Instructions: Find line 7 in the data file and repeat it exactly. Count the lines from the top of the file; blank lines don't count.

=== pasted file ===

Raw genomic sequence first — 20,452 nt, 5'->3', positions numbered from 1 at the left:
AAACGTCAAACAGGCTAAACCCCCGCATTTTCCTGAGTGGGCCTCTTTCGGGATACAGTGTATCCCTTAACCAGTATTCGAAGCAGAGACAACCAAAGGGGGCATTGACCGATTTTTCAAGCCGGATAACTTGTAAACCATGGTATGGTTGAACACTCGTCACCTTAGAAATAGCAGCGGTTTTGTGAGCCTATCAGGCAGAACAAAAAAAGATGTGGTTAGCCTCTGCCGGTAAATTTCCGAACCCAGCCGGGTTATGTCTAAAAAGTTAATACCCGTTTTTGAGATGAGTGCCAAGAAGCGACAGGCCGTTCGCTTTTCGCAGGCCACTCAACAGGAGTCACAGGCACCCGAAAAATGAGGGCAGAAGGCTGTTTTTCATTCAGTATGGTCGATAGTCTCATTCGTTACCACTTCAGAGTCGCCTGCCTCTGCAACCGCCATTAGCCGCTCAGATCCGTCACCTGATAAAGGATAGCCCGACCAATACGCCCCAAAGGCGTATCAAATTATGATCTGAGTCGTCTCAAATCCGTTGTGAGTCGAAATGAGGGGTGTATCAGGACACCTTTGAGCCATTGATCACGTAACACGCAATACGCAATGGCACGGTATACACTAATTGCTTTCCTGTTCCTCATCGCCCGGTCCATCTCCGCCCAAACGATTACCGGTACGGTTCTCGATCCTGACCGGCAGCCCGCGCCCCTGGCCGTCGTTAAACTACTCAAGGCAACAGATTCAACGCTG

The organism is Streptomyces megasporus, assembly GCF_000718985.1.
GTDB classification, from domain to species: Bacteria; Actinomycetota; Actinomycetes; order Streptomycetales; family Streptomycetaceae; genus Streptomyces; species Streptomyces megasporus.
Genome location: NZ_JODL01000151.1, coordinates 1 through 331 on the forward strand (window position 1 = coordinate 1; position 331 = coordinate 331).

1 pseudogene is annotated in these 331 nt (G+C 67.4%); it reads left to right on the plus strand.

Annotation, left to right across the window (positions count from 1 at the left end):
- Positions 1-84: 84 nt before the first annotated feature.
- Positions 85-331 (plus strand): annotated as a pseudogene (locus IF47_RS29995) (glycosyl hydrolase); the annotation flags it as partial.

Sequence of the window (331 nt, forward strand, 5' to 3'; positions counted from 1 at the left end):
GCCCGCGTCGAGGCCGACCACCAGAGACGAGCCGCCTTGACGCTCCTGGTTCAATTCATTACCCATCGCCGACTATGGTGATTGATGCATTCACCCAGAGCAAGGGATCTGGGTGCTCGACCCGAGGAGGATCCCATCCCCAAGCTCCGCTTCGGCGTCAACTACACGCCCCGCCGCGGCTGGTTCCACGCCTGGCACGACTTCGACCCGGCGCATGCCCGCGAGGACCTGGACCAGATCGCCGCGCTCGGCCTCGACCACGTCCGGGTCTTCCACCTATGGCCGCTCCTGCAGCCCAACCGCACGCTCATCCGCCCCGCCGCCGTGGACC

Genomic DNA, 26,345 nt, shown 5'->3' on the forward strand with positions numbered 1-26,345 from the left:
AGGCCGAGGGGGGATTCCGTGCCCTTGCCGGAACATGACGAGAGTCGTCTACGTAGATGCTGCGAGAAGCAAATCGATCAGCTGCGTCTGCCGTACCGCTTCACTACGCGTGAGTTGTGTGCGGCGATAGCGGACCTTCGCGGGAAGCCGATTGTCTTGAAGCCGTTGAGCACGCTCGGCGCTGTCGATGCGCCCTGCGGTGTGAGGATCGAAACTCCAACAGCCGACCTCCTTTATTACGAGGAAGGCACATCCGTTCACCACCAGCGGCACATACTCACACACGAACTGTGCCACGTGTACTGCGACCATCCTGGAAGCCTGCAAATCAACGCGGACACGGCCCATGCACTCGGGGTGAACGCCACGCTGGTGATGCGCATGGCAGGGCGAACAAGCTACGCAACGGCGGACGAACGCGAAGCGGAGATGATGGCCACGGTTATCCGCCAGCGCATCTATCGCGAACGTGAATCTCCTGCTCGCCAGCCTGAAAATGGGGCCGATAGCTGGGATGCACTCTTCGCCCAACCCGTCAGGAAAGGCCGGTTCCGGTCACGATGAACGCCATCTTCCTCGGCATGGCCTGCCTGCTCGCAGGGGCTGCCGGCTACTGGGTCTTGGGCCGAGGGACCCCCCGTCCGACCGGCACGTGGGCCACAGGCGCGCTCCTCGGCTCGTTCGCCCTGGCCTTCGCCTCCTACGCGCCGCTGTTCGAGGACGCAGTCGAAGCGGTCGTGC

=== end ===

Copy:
Annotation, left to right across the window (positions count from 1 at the left end):